By Karen Pihl-Carey

NeoRx Corp. raised about $19 million through a private placement of 1.7 million shares to a group of institutional investors.

The company expects net proceeds to be around $18 million. It plans to use the funds for its Phase III trial of Skeletal Targeted Radiotherapy (STR) in multiple myeloma, which is expected to begin later this year. Proceeds also will advance NeoRx's other research and development programs, and will go toward other general corporate purposes.

"The company has completed enrollment of its Phase I and Phase II clinical trials [of STR], and we're now in that interim period preparing for the Phase III trial," said Paul Abrams, CEO of Seattle-based NeoRx. "We're certainly encouraged by the data that we've seen and felt that it was important to put this money on the balance sheet so we can continue to move this forward."

The stock was sold for $11 per share, the price negotiated between the company and the primarily new investors. NeoRx's stock (NASDAQ:NERX) closed Monday at $13, down 75 cents.

The company said it now has cash and cash equivalents of $36 million and about 23.5 million shares outstanding. Adams, Harkness & Hill Inc., of Boston, served as placement agent for the transaction. Roth Capital Partners Inc. acted as co-agent.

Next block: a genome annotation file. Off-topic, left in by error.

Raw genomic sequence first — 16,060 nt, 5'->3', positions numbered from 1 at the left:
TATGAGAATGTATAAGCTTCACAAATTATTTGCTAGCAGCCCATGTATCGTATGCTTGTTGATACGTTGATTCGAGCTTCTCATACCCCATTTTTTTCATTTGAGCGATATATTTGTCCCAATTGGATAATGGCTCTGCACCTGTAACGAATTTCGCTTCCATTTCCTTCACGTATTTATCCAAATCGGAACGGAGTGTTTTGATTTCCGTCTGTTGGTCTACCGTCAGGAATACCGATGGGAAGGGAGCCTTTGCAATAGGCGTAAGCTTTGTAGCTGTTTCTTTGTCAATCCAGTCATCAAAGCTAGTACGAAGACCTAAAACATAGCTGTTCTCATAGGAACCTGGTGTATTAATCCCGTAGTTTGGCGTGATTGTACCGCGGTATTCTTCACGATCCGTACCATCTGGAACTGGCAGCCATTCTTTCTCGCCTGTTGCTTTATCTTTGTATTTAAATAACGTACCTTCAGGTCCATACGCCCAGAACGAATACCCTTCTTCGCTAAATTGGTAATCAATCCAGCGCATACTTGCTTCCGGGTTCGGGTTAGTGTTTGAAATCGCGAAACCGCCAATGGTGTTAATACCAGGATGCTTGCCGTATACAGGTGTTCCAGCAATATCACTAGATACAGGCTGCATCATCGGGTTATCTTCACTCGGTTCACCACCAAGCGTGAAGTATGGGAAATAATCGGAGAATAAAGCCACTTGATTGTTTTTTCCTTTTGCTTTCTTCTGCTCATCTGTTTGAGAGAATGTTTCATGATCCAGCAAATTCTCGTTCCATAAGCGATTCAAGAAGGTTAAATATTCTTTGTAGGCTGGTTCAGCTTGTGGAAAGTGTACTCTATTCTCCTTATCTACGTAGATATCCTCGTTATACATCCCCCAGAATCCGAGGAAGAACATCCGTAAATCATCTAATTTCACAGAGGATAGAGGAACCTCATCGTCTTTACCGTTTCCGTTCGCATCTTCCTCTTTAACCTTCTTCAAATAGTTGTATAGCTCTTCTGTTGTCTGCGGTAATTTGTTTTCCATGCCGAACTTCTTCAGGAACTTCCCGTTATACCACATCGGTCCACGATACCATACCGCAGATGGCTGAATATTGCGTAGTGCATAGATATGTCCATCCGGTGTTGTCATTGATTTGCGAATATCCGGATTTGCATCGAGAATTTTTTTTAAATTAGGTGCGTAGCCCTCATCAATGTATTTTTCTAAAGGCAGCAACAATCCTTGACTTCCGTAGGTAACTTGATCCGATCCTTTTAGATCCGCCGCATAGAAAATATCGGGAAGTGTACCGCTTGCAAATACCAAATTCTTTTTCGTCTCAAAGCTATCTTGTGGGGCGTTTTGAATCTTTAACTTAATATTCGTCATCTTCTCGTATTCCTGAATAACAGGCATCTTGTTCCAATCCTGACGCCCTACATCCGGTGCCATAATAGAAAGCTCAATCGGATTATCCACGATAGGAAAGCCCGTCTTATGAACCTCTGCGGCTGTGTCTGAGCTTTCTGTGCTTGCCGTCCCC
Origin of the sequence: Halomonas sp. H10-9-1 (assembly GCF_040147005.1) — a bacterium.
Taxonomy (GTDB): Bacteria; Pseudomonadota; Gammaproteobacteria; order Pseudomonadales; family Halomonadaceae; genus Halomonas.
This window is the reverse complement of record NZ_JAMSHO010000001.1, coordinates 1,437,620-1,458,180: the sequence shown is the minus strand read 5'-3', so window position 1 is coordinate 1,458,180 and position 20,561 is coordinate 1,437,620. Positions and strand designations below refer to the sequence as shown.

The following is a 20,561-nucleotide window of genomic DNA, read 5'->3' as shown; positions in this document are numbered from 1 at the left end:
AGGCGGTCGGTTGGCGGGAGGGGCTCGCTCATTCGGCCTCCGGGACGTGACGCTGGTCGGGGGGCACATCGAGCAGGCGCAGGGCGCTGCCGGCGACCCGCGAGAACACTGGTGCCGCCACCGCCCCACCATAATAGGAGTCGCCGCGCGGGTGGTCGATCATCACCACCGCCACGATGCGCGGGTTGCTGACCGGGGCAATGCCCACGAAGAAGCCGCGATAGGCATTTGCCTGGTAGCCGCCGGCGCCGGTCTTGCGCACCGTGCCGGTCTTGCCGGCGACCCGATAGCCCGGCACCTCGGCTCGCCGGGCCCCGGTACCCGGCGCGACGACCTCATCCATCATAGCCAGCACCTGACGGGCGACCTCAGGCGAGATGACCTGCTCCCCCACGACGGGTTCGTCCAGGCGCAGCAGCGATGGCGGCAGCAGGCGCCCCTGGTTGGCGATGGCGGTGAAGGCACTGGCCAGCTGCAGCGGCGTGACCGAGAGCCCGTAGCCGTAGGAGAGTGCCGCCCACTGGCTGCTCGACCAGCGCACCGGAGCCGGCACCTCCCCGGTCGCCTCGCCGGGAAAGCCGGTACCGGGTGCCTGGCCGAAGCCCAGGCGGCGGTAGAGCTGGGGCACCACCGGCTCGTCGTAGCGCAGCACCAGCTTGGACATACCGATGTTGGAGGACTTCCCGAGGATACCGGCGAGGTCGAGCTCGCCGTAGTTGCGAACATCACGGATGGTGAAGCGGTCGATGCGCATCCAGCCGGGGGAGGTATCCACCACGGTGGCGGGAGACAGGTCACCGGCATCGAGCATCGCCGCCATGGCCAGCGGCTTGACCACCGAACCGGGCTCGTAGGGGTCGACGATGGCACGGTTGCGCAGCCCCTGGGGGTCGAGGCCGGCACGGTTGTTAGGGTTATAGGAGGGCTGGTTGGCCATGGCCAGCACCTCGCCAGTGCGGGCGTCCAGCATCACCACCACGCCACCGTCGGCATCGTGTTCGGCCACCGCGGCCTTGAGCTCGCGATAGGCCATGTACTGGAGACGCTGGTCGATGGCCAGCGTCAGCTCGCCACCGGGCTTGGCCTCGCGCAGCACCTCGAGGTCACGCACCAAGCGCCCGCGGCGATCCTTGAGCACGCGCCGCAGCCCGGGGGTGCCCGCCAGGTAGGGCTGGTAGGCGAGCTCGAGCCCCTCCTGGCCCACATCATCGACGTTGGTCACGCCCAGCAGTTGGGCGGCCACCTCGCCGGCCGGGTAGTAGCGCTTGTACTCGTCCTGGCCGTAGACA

"We believe that we have a solid two years' cash," Abrams said. The company spent $15.4 million last year in operating expenses, he said.

The company is developing products to treat cancer. It has completed enrollment of Phase I and Phase II trials of its STR product combined with chemotherapy in patients with multiple myeloma. It plans to initiate a Phase III trial in the second half of this year. The product demonstrated in Phase II trials its ability to eliminate myeloma cancer cells in 12 out of 27 patients evaluated. The Phase III trial will be a multicenter, randomized, open-label trial. (See BioWorld Today, Feb. 7, 2000, p. 6.)

The STR product also is being tested in patients with Ewing's sarcoma at Children's Hospital and Regional Medical Center, in conjunction with the University of Washington Medical Center and the Fred Hutchinson Cancer Research Center in Seattle. Ewing's sarcoma is the second most common bone tumor in children and young adults.

NeoRx also is developing a proprietary Pretarget platform for the delivery of therapeutic products to tumor sites. In March, the company said a single dose of its Pretarget technology cured established human lung, colon and breast cancers implanted in mice. The study was published in the Feb. 15 issue of the National Academy of Sciences.

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